Stuyvesant Fish

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Stuyvesant Fish
StuyvesantFish.jpg
Personal details
Born (1851-06-24)June 24, 1851
New York City
Died April 10, 1923(1923-04-10) (aged 71)
Nationality United States
Spouse(s) Marion "Mamie" Graves Anthon
Relations Hamilton Fish (father)
Julia Ursin Niemcewicz, née Kean (mother)
Occupation president of the Illinois Central Railroad

Stuyvesant Fish (June 24, 1851 - April 10, 1923) was a noteworthy grandee of the United States' Gilded Age, having made his money as president of the Illinois Central Railroad. He kept grand residences in New York City and Newport, Rhode Island, entertained lavishly, and, along with his wife "Mamie", served as leaders of society.

Life and career[edit]

Fish was born in New York City, the son of Hamilton Fish and his wife Julia Ursin Niemcewicz, née Kean. A graduate of Columbia College, he was later an executive of the Illinois Central Railroad, and as its president from 1887 to 1906 oversaw its period of greatest expansion. In 1906, he was removed from his position by E. H. Harriman, probably because of Fish's cooperation and participation with the state government in investigating the Mutual Life Insurance Company. Stuyvesant Fish also served on the board of directors of the National Park Bank.

He married Marion Graves Anthon on 1 June 1876.[1] Marion, known as "Mamie", was a leader in New York and Newport society. When in Newport she lived in a grand Colonial Revival house named "Crossways", where her Harvest Festival Ball in August signaled the end of the Newport social season.[2]

When Grand Duke Boris of Russia visited Newport, Mrs. Fish issued invitations for a dinner and ball in his honor; the night of the ball the Duke was detained by Mrs. Ogden Goelet, Mrs. Fish's rival as social leader, at whose home he was staying.[3] About 200 guests had assembled in the hall at Crossways, and when the hour for dinner approached and there was no sign of the Duke, Mrs. Fish announced that the Duke was unable to come, but the Czar of Russia had agreed to be her guest. Suddenly the doors of the room were flung open and in walked His Imperial Majesty, dressed in his royal robes, wearing the Imperial Crown and carrying a scepter. The guests, including Senator Chauncey Depew, Pierpont Morgan, and Lord Charles Beresford, sank in a court curtsy, only to recover themselves with shrieks of laughter when they realized they were paying homage to Harry Lehr.[4]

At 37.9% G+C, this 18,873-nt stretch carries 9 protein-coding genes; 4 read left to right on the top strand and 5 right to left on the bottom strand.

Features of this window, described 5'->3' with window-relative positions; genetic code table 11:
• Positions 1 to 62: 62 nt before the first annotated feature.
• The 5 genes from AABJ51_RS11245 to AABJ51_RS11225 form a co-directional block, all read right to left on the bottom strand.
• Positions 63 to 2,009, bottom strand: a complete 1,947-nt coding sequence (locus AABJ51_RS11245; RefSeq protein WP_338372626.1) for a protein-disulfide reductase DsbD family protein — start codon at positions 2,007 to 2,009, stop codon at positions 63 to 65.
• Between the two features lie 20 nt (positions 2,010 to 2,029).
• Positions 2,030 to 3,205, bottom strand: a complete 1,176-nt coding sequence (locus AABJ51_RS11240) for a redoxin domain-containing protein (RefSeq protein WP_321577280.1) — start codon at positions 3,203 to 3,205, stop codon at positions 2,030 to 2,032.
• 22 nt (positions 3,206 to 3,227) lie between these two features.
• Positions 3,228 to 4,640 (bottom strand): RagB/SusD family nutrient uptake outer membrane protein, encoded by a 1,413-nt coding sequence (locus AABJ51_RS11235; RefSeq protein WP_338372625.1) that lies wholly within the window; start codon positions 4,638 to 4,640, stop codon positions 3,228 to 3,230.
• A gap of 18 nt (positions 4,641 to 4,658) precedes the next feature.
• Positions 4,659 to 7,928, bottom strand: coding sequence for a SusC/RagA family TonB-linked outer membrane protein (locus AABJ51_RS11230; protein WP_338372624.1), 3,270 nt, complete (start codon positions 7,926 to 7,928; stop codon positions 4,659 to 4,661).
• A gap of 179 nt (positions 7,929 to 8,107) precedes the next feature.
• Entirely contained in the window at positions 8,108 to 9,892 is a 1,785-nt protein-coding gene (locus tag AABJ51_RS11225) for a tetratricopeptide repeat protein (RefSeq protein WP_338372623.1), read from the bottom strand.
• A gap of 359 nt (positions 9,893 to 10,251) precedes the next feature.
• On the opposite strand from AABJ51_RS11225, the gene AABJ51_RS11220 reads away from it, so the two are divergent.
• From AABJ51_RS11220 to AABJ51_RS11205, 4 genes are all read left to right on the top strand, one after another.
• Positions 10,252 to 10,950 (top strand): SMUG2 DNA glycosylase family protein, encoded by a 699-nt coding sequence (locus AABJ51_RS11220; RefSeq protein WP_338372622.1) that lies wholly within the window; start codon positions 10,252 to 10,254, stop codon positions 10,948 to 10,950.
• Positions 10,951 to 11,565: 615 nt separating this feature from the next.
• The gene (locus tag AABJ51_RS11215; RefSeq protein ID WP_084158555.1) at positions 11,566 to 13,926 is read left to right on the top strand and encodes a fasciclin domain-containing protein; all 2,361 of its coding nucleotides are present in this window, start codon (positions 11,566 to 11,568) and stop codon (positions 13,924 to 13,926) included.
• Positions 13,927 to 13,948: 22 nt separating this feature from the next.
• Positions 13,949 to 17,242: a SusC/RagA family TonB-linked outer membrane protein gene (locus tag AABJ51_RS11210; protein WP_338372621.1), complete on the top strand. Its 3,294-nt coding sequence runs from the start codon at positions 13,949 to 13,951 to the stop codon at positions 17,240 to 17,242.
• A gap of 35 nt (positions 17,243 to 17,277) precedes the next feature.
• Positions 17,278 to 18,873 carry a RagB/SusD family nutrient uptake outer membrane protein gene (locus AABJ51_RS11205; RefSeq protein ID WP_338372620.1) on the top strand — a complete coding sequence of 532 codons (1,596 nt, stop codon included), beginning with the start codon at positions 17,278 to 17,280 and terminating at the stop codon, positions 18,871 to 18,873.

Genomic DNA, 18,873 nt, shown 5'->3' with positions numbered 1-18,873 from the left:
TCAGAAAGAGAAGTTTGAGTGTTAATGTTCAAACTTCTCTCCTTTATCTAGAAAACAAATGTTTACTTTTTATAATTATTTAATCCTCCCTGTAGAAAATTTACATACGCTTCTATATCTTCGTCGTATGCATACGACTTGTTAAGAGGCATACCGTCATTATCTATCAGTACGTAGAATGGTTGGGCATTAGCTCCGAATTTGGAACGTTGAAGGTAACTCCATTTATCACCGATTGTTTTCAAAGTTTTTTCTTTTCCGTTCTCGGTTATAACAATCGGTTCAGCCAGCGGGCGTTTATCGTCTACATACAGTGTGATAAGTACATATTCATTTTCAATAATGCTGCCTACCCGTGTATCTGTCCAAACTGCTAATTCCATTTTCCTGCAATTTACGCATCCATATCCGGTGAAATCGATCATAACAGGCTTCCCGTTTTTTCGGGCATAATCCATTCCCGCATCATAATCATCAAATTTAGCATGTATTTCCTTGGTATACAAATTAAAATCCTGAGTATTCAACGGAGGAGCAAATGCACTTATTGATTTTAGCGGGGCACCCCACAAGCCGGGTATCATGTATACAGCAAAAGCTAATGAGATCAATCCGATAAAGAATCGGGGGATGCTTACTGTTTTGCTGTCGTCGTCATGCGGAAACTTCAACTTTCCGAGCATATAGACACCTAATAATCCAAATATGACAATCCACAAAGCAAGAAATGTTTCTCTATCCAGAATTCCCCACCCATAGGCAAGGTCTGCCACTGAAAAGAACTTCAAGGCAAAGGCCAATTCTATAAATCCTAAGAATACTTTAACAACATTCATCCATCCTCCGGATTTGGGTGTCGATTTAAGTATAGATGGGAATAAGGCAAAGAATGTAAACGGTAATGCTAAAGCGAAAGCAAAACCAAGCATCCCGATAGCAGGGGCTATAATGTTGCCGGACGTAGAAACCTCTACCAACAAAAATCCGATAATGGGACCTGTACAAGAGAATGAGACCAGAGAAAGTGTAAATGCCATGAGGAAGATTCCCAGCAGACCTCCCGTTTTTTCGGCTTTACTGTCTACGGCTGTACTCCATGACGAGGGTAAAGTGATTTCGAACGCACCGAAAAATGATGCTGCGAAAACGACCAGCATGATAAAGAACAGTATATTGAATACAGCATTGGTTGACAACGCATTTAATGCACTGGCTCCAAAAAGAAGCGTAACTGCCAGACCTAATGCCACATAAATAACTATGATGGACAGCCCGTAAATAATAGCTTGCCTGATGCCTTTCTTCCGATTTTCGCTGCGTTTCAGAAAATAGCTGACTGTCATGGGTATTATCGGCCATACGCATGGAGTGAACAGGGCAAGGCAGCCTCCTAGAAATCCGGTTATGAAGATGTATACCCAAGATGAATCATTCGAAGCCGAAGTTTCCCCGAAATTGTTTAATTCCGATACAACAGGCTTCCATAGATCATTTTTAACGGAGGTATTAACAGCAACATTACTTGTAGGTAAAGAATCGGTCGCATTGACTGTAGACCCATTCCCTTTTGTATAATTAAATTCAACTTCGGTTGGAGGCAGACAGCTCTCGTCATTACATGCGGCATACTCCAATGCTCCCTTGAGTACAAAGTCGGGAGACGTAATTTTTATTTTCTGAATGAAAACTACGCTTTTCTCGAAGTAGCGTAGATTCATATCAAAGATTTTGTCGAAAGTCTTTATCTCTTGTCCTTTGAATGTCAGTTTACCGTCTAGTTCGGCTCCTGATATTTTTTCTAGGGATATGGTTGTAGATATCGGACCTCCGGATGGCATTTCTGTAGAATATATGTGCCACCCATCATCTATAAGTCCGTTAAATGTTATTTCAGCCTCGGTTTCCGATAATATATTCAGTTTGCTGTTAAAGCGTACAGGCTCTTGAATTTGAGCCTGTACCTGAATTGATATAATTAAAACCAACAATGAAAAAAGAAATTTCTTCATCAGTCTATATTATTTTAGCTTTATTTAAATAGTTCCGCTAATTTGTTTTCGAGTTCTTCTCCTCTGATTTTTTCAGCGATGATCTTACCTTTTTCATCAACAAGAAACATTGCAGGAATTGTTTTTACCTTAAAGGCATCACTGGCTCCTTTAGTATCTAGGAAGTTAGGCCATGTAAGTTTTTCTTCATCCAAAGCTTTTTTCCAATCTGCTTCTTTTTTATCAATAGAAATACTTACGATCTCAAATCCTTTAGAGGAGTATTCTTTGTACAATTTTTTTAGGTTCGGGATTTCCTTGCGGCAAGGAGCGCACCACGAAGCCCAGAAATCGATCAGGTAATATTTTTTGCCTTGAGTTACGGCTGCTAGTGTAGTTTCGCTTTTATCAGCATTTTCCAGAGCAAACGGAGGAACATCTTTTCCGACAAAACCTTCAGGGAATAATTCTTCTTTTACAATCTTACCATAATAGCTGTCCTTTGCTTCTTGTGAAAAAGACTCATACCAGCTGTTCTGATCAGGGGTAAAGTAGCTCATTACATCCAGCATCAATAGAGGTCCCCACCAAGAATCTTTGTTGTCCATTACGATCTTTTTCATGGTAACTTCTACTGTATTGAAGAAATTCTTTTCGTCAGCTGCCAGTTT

Stuyvesant Fish was a vestryman at Trinity Church, New York and a member of the Republican Party. He held no great interest in the doings of high society, and bore great patience with his wife's peculiar parties.[5] He and his wife maintained his grandmother's Federal-style house at 21 Stuyvesant Street, but after 1898 their New York house was a brick and limestone Italianate structure at 25 East 78th Street at Madison Avenue. The house, which was designed by Stanford White, is still standing.

19 Gramercy Park[edit]

For a time, Fish lived in 19 Gramercy Park South, a small four-story row house located at the corner of Gramercy Park South (East 20th Street) and Irving Place in the Gramercy neighborhood of Manhattan, New York City.

See also[edit]

References[edit]

Notes

  1. ^ They had four children, Livingston Fish, Sidney Webster Fish, Stuyvesant Fish II, and Marion Anthon Fish, who married Albert Zabriskie Gray.
  2. ^ Mrs. Stuyvesant Fish, nee Marion Anthon, a.k.a. Mamie, New York Social Diary. 2013. Accessed on July 28, 2014 at http://www.newyorksocialdiary.com/node/1907575
  3. ^ "Many women will rise up to fill my place, but I hope my influence will be felt in one thing, and that is, in discountenancing the undignified methods employed by certain women to attract a following." (Caroline Schermerhorn Astor).
  4. ^ Rhode Island: a Guide to the Smallest State, 1937. The anecdote is derived from Lady Decies, King Lehr and the Gilded Age. With Extracts from the Locked Diaries of Harry Lehr. (Philadelphia: Lippincott) 1935
  5. ^ Gavan, Terrence. 'The Barons of Newport: A Guide to the Gilded Age'. Newport: Pineapple Publications, 1998. ISBN 0-929249-06-2

Further reading

External links[edit]

Preceded by
?
President of Illinois Central Railroad
1887–1906
Succeeded by
James T. Hanrahan